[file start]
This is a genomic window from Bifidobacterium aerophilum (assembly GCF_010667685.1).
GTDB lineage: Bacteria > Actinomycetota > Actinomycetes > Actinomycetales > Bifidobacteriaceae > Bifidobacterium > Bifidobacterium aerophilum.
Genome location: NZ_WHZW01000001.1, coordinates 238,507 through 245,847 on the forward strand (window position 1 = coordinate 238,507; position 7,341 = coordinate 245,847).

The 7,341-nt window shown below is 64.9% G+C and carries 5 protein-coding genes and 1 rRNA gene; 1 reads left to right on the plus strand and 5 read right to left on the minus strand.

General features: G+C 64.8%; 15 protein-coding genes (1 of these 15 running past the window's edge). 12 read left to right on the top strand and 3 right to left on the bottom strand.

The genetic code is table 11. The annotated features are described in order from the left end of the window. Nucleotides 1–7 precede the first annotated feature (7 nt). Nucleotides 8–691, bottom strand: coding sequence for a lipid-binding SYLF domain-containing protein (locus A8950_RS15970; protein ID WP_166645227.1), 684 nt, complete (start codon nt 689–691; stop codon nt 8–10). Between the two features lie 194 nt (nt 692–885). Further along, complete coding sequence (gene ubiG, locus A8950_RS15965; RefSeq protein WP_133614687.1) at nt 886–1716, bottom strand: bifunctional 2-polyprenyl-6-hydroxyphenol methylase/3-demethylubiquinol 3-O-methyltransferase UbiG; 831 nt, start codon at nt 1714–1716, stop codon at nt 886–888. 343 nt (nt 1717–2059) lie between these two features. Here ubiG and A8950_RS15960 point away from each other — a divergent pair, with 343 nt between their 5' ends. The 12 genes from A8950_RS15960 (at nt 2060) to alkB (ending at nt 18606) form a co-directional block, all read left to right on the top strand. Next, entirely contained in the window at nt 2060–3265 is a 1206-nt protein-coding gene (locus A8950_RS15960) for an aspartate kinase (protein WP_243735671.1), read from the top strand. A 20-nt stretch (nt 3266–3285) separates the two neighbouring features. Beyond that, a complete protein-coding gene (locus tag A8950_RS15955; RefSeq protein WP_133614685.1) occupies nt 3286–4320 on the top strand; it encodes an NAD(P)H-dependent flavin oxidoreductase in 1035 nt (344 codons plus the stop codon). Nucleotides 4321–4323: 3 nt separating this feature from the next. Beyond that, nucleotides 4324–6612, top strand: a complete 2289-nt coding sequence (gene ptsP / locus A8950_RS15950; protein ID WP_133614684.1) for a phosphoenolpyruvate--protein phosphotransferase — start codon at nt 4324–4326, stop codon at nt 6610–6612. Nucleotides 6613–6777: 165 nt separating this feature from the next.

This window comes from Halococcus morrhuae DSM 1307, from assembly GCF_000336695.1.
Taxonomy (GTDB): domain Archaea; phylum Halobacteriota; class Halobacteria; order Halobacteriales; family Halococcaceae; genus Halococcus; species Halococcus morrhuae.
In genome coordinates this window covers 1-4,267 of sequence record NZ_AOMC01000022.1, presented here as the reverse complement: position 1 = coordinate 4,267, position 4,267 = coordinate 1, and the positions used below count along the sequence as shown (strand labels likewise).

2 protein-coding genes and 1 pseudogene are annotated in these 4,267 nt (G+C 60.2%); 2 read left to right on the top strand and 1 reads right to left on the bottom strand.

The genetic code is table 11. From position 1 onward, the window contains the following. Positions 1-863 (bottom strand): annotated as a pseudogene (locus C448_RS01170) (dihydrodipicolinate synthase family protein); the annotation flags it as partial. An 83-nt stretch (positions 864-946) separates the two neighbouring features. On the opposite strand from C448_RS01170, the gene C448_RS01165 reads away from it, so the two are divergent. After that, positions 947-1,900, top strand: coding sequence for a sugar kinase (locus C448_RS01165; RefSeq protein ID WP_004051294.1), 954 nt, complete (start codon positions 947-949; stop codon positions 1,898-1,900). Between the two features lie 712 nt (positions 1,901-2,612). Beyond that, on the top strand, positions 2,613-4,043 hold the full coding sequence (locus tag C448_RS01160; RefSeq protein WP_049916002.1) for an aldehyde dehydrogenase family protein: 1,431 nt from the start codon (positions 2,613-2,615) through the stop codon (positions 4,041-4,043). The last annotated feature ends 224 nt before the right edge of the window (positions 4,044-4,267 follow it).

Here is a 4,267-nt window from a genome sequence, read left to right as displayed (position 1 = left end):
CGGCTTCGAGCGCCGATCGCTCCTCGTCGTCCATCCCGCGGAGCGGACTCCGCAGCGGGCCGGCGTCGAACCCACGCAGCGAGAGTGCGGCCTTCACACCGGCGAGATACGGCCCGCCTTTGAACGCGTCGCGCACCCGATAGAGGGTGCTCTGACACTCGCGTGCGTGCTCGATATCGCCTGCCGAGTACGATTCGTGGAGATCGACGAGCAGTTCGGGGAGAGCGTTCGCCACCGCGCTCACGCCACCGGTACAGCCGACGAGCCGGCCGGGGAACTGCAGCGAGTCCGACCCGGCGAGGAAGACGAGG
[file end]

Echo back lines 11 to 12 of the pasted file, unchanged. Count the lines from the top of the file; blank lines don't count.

The genetic code is table 11. From position 1 onward, the window contains the following. Positions 1-863 (bottom strand): annotated as a pseudogene (locus C448_RS01170) (dihydrodipicolinate synthase family protein); the annotation flags it as partial. An 83-nt stretch (positions 864-946) separates the two neighbouring features. On the opposite strand from C448_RS01170, the gene C448_RS01165 reads away from it, so the two are divergent. After that, positions 947-1,900, top strand: coding sequence for a sugar kinase (locus C448_RS01165; RefSeq protein ID WP_004051294.1), 954 nt, complete (start codon positions 947-949; stop codon positions 1,898-1,900). Between the two features lie 712 nt (positions 1,901-2,612). Beyond that, on the top strand, positions 2,613-4,043 hold the full coding sequence (locus tag C448_RS01160; RefSeq protein WP_049916002.1) for an aldehyde dehydrogenase family protein: 1,431 nt from the start codon (positions 2,613-2,615) through the stop codon (positions 4,041-4,043). The last annotated feature ends 224 nt before the right edge of the window (positions 4,044-4,267 follow it).

Here is a 4,267-nt window from a genome sequence, read left to right as displayed (position 1 = left end):